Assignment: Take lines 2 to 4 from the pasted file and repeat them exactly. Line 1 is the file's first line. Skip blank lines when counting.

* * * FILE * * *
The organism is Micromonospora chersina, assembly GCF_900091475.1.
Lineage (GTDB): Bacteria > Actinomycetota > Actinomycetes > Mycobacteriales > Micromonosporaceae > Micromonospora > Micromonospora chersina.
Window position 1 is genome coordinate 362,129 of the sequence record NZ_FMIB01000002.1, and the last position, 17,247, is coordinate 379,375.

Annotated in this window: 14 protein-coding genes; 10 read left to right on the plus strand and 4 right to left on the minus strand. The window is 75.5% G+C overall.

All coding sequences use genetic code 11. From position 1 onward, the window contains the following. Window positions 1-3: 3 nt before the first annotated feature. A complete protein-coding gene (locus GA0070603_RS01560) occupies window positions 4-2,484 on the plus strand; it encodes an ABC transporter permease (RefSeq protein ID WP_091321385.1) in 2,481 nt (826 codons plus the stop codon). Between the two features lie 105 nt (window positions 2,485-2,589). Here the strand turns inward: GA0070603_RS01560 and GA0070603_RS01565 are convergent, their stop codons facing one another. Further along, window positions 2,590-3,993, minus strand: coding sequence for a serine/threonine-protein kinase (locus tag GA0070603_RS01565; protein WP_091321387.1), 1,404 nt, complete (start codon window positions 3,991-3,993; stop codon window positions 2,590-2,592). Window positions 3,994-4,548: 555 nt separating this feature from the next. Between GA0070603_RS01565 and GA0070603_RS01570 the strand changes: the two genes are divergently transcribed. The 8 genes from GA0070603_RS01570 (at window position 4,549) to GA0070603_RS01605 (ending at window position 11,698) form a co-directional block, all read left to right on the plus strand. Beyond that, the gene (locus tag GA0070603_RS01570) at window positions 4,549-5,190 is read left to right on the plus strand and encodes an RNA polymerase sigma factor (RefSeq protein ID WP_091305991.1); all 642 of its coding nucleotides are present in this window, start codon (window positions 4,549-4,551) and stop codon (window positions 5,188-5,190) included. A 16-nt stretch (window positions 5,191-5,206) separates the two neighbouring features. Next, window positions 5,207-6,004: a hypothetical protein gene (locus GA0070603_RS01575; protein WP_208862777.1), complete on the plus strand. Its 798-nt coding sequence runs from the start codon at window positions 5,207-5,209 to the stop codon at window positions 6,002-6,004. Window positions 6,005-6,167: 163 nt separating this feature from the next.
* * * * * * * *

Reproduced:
Lineage (GTDB): Bacteria > Actinomycetota > Actinomycetes > Mycobacteriales > Micromonosporaceae > Micromonospora > Micromonospora chersina.
Window position 1 is genome coordinate 362,129 of the sequence record NZ_FMIB01000002.1, and the last position, 17,247, is coordinate 379,375.

Annotated in this window: 14 protein-coding genes; 10 read left to right on the plus strand and 4 right to left on the minus strand. The window is 75.5% G+C overall.